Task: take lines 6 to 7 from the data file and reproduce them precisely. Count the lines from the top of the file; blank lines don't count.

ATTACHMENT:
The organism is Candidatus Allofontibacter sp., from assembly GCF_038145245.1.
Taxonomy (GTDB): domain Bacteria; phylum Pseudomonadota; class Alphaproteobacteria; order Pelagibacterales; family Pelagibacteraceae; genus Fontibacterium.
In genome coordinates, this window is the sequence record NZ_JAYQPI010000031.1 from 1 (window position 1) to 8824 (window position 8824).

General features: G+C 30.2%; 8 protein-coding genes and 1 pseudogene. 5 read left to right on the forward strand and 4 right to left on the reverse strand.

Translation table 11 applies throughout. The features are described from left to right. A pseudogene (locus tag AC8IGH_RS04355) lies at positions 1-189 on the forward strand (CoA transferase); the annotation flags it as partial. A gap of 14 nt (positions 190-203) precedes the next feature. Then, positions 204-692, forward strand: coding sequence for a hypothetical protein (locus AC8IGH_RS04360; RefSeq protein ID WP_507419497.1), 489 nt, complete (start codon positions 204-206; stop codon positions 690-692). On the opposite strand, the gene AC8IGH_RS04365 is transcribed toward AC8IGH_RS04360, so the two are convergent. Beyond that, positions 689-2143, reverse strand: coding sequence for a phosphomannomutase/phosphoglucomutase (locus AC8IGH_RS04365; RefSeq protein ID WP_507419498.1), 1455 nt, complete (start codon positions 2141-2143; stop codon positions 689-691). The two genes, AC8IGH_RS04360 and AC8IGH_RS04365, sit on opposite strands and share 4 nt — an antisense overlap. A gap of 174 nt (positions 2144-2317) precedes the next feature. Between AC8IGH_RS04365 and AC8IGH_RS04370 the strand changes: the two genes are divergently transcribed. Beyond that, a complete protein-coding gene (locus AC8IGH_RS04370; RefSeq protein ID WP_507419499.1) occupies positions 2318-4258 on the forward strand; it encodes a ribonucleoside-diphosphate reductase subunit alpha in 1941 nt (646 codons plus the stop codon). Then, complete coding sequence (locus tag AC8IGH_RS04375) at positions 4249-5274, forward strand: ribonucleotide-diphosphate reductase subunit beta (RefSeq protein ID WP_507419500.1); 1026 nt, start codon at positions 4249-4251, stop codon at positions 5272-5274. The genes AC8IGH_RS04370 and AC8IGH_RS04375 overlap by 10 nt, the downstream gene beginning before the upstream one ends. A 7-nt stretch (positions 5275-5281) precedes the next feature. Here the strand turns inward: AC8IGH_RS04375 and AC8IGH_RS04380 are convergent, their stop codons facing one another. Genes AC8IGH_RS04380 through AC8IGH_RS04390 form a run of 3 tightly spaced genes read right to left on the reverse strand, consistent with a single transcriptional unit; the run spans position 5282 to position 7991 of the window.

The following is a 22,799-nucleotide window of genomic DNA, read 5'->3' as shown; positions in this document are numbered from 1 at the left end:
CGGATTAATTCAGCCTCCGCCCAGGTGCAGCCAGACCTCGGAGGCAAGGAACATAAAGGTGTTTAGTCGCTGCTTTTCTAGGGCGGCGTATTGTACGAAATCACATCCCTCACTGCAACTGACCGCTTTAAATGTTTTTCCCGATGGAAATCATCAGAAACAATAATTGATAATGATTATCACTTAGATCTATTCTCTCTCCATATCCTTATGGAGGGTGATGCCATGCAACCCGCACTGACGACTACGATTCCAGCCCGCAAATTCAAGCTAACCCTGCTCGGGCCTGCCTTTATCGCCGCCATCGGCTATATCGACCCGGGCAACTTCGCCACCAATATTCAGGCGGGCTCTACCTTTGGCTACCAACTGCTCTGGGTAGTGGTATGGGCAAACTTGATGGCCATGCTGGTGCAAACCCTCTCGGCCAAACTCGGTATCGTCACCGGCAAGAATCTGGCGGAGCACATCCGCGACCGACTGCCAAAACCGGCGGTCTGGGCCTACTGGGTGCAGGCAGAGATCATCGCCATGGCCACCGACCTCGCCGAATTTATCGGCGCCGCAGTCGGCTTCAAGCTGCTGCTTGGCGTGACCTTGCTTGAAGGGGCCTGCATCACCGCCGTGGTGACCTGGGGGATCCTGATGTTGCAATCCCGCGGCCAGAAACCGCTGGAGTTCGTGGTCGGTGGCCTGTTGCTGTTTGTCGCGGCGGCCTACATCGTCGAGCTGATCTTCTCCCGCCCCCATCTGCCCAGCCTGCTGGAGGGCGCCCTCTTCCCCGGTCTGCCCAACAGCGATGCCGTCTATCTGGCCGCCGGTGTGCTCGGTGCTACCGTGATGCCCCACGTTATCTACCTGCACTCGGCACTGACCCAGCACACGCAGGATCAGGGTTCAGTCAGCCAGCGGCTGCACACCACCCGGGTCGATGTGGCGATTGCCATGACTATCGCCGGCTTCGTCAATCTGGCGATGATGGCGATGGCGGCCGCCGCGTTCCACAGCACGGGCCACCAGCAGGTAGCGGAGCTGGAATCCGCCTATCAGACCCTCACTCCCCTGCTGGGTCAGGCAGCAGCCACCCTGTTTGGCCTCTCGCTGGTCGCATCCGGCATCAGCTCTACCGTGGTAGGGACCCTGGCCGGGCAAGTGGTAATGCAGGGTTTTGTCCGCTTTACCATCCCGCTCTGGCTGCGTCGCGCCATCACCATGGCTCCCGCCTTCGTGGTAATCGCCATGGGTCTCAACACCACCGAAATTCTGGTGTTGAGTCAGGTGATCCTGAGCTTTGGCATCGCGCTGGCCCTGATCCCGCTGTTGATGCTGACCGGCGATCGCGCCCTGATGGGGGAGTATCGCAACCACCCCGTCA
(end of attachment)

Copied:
The following is a 22,799-nucleotide window of genomic DNA, read 5'->3' as shown; positions in this document are numbered from 1 at the left end:
CGGATTAATTCAGCCTCCGCCCAGGTGCAGCCAGACCTCGGAGGCAAGGAACATAAAGGTGTTTAGTCGCTGCTTTTCTAGGGCGGCGTATTGTACGAAATCACATCCCTCACTGCAACTGACCGCTTTAAATGTTTTTCCCGATGGAAATCATCAGAAACAATAATTGATAATGATTATCACTTAGATCTATTCTCTCTCCATATCCTTATGGAGGGTGATGCCATGCAACCCGCACTGACGACTACGATTCCAGCCCGCAAATTCAAGCTAACCCTGCTCGGGCCTGCCTTTATCGCCGCCATCGGCTATATCGACCCGGGCAACTTCGCCACCAATATTCAGGCGGGCTCTACCTTTGGCTACCAACTGCTCTGGGTAGTGGTATGGGCAAACTTGATGGCCATGCTGGTGCAAACCCTCTCGGCCAAACTCGGTATCGTCACCGGCAAGAATCTGGCGGAGCACATCCGCGACCGACTGCCAAAACCGGCGGTCTGGGCCTACTGGGTGCAGGCAGAGATCATCGCCATGGCCACCGACCTCGCCGAATTTATCGGCGCCGCAGTCGGCTTCAAGCTGCTGCTTGGCGTGACCTTGCTTGAAGGGGCCTGCATCACCGCCGTGGTGACCTGGGGGATCCTGATGTTGCAATCCCGCGGCCAGAAACCGCTGGAGTTCGTGGTCGGTGGCCTGTTGCTGTTTGTCGCGGCGGCCTACATCGTCGAGCTGATCTTCTCCCGCCCCCATCTGCCCAGCCTGCTGGAGGGCGCCCTCTTCCCCGGTCTGCCCAACAGCGATGCCGTCTATCTGGCCGCCGGTGTGCTCGGTGCTACCGTGATGCCCCACGTTATCTACCTGCACTCGGCACTGACCCAGCACACGCAGGATCAGGGTTCAGTCAGCCAGCGGCTGCACACCACCCGGGTCGATGTGGCGATTGCCATGACTATCGCCGGCTTCGTCAATCTGGCGATGATGGCGATGGCGGCCGCCGCGTTCCACAGCACGGGCCACCAGCAGGTAGCGGAGCTGGAATCCGCCTATCAGACCCTCACTCCCCTGCTGGGTCAGGCAGCAGCCACCCTGTTTGGCCTCTCGCTGGTCGCATCCGGCATCAGCTCTACCGTGGTAGGGACCCTGGCCGGGCAAGTGGTAATGCAGGGTTTTGTCCGCTTTACCATCCCGCTCTGGCTGCGTCGCGCCATCACCATGGCTCCCGCCTTCGTGGTAATCGCCATGGGTCTCAACACCACCGAAATTCTGGTGTTGAGTCAGGTGATCCTGAGCTTTGGCATCGCGCTGGCCCTGATCCCGCTGTTGATGCTGACCGGCGATCGCGCCCTGATGGGGGAGTATCGCAACCACCCCGTCA